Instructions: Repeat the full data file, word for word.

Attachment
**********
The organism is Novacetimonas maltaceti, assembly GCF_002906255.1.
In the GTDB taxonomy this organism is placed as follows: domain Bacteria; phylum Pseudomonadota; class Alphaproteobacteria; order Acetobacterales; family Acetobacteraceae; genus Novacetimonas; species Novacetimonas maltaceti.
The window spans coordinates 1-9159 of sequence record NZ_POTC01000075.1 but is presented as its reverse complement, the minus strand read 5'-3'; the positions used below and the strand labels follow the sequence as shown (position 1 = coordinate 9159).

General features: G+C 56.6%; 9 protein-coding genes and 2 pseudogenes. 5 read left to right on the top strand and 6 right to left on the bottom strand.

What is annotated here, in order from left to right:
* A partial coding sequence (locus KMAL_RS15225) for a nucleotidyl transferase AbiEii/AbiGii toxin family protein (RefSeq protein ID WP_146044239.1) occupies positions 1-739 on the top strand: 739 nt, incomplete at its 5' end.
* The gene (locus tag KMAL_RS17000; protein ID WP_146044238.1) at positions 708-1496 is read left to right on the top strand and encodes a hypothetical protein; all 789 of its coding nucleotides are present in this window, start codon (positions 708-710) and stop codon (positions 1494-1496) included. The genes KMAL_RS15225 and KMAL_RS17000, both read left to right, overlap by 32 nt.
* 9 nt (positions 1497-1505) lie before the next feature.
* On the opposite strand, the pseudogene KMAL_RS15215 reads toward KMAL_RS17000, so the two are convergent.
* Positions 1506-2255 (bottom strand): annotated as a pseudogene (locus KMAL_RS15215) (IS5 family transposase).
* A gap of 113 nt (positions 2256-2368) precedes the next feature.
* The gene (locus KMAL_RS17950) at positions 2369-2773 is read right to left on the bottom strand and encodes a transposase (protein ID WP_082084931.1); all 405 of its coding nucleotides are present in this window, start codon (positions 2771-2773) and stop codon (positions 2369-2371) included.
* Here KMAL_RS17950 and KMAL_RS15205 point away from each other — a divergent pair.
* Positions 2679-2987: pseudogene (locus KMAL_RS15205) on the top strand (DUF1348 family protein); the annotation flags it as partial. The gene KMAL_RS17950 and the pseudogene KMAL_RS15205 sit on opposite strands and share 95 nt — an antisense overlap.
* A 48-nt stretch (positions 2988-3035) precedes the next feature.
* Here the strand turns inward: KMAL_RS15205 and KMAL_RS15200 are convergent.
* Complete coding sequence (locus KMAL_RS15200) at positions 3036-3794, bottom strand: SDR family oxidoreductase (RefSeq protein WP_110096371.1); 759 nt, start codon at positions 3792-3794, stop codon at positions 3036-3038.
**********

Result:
The organism is Novacetimonas maltaceti, assembly GCF_002906255.1.
In the GTDB taxonomy this organism is placed as follows: domain Bacteria; phylum Pseudomonadota; class Alphaproteobacteria; order Acetobacterales; family Acetobacteraceae; genus Novacetimonas; species Novacetimonas maltaceti.
The window spans coordinates 1-9159 of sequence record NZ_POTC01000075.1 but is presented as its reverse complement, the minus strand read 5'-3'; the positions used below and the strand labels follow the sequence as shown (position 1 = coordinate 9159).

General features: G+C 56.6%; 9 protein-coding genes and 2 pseudogenes. 5 read left to right on the top strand and 6 right to left on the bottom strand.

What is annotated here, in order from left to right:
* A partial coding sequence (locus KMAL_RS15225) for a nucleotidyl transferase AbiEii/AbiGii toxin family protein (RefSeq protein ID WP_146044239.1) occupies positions 1-739 on the top strand: 739 nt, incomplete at its 5' end.
* The gene (locus tag KMAL_RS17000; protein ID WP_146044238.1) at positions 708-1496 is read left to right on the top strand and encodes a hypothetical protein; all 789 of its coding nucleotides are present in this window, start codon (positions 708-710) and stop codon (positions 1494-1496) included. The genes KMAL_RS15225 and KMAL_RS17000, both read left to right, overlap by 32 nt.
* 9 nt (positions 1497-1505) lie before the next feature.
* On the opposite strand, the pseudogene KMAL_RS15215 reads toward KMAL_RS17000, so the two are convergent.
* Positions 1506-2255 (bottom strand): annotated as a pseudogene (locus KMAL_RS15215) (IS5 family transposase).
* A gap of 113 nt (positions 2256-2368) precedes the next feature.
* The gene (locus KMAL_RS17950) at positions 2369-2773 is read right to left on the bottom strand and encodes a transposase (protein ID WP_082084931.1); all 405 of its coding nucleotides are present in this window, start codon (positions 2771-2773) and stop codon (positions 2369-2371) included.
* Here KMAL_RS17950 and KMAL_RS15205 point away from each other — a divergent pair.
* Positions 2679-2987: pseudogene (locus KMAL_RS15205) on the top strand (DUF1348 family protein); the annotation flags it as partial. The gene KMAL_RS17950 and the pseudogene KMAL_RS15205 sit on opposite strands and share 95 nt — an antisense overlap.
* A 48-nt stretch (positions 2988-3035) precedes the next feature.
* Here the strand turns inward: KMAL_RS15205 and KMAL_RS15200 are convergent.
* Complete coding sequence (locus KMAL_RS15200) at positions 3036-3794, bottom strand: SDR family oxidoreductase (RefSeq protein WP_110096371.1); 759 nt, start codon at positions 3792-3794, stop codon at positions 3036-3038.